By Blogger Ashley_Wilkes-Booth, at 2:19 a.m.  

  • I disagree.

    I think everyone is going home happy.

    The Tories are going happy because they won, and a minority that is effectively a majority.

    The Bloc Quebecois are happy for successfully re-defining themselves as the defender of arts the culture, and having been responsible for saving Canada from a Conservatives majority.

    Probably 75% of Canadians go home happy because a Conservative majority was averted.

    About half of Canadians are happy because nothing really changed so it's ok that they didn't even bother to vote.

    Danny Williams goes home thrilled for kicking Tory ass in Newfoundland. Stelmach is probably even happier.

    NDP is happy for winning seats in Alberta and Quebec, and for one of their best showings ever.

    The Greens are happy for finally being accepted as a "major" party, and having the largest gains of any party in % of popular vote.

    The Liberals are happy because they finally have a mandate to clean its house and get rid of anyone left who has that corrupt and/or entitlement mindset (and, of course, to get rid of Dion). (Ok, this one's a stretch).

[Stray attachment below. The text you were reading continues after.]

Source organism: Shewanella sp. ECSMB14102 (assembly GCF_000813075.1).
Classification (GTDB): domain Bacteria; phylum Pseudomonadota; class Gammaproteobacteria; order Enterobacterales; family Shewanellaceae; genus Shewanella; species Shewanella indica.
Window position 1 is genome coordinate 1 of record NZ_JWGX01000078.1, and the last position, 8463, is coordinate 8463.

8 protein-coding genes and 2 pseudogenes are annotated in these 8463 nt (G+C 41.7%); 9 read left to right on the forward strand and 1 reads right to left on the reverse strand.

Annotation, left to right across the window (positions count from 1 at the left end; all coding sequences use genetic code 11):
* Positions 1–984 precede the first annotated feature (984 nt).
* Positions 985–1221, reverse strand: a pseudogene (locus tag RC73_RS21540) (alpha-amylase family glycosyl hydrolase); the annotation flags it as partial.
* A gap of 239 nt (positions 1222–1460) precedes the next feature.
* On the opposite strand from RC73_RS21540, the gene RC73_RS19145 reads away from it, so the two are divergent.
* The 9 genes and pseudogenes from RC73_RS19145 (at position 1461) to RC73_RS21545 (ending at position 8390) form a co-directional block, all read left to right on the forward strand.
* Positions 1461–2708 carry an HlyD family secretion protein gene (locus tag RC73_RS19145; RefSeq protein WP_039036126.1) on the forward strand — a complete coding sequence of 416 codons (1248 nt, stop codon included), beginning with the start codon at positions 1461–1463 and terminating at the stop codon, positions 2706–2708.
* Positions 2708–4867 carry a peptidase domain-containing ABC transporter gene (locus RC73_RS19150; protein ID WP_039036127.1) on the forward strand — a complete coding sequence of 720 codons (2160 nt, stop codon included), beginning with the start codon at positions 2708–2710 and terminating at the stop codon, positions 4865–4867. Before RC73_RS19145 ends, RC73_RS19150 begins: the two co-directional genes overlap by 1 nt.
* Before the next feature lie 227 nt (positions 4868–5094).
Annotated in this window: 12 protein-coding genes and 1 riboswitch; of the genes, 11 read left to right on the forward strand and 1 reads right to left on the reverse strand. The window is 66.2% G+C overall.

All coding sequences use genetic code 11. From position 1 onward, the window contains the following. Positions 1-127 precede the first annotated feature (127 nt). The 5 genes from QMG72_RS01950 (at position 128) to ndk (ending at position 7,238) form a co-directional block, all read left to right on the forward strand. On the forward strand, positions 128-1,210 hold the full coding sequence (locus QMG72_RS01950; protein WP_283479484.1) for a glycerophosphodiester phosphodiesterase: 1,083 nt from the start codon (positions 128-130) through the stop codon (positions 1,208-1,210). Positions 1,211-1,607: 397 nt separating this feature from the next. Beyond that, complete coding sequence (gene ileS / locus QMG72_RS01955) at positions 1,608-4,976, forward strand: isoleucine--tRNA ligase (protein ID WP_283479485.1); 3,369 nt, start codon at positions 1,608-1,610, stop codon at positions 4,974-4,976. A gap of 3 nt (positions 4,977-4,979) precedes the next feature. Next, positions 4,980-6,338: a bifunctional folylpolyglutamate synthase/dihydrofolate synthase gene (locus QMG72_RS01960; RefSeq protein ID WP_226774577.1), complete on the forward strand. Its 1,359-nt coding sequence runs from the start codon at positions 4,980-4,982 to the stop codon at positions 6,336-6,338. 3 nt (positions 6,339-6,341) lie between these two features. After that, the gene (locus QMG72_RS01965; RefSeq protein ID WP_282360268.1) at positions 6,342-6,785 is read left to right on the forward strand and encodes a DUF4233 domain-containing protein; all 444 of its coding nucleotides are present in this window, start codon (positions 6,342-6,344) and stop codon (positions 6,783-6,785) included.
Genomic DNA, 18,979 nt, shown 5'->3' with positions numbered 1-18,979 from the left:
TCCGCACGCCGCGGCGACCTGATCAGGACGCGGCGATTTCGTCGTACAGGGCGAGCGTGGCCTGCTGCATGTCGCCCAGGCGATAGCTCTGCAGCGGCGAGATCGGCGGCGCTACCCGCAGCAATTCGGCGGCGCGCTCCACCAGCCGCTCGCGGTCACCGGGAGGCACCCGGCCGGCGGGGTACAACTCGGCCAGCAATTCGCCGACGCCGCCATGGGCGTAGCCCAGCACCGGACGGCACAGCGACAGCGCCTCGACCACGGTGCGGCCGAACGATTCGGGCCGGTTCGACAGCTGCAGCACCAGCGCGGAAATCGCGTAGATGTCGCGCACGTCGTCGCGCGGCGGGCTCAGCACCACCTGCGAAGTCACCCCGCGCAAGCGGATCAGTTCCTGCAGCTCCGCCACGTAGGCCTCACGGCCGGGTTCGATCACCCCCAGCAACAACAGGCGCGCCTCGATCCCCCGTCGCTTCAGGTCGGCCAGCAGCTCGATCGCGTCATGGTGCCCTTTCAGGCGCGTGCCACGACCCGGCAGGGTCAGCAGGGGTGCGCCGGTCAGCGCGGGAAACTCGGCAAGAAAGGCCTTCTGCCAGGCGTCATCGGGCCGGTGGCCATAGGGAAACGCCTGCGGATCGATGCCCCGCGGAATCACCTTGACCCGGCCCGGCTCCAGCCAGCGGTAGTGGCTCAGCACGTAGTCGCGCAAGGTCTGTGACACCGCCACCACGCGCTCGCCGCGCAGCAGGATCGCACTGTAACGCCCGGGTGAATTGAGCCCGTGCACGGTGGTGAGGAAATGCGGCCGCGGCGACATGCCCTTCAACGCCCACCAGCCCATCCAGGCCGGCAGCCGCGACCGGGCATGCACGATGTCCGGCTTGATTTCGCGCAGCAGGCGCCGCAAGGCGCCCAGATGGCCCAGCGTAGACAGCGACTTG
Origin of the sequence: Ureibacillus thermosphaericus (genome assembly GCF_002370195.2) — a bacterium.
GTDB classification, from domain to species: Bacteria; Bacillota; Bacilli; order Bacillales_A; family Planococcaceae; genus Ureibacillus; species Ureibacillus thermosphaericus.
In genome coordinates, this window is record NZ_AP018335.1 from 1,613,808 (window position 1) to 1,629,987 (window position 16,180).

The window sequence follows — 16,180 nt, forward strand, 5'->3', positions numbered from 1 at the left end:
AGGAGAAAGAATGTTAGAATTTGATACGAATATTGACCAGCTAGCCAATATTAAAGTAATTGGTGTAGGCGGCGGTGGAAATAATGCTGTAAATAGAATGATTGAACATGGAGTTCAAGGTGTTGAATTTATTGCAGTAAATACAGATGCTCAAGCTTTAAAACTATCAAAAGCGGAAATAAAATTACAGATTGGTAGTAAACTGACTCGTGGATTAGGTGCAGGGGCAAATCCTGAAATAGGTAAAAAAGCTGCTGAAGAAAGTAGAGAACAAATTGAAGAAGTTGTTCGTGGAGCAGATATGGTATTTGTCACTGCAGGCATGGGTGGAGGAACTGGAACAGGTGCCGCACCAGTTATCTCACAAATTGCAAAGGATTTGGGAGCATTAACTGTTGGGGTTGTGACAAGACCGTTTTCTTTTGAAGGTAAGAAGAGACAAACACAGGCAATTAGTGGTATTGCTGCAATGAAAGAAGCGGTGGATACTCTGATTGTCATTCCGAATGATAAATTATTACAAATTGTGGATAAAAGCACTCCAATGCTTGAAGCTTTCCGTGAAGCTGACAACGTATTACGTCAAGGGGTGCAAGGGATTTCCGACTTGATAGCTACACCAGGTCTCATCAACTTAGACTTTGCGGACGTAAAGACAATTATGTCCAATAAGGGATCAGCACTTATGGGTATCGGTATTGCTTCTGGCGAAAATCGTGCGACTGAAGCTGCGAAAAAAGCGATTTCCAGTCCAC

Everyone who has tired of Garth Turner is going home happy.

    Reporters are happy because they always have the most passion going after Conservative governments, and they'll get to cover leadership races and more elections.

    The people are happy because we don't have to worry about a carbon tax, or anything else that will make this coming recession even worse.

    Even the artists are happy because nobody said "hey - I just lost 30% of my retirement savings, but you guys threw a hissy fit over practically no cut at all?"

    And, of course, even bloggers are happy. Because they're unhappy and bloggers are only ever happy when they're unhappy.

    See? Everyone has something to be happy about.

    By Blogger Robert Vollman, at 2:21 a.m.  

  • I'm happy too!

    Two for Two. 2 for 2.

    harper fails.
    Obama to win.

    Two for two.

    By Blogger JimTan, at 2:51 a.m.  

  • Dion 2008: 26%, 76 seats
    Stockwell Day 2000: 26%, 66 seats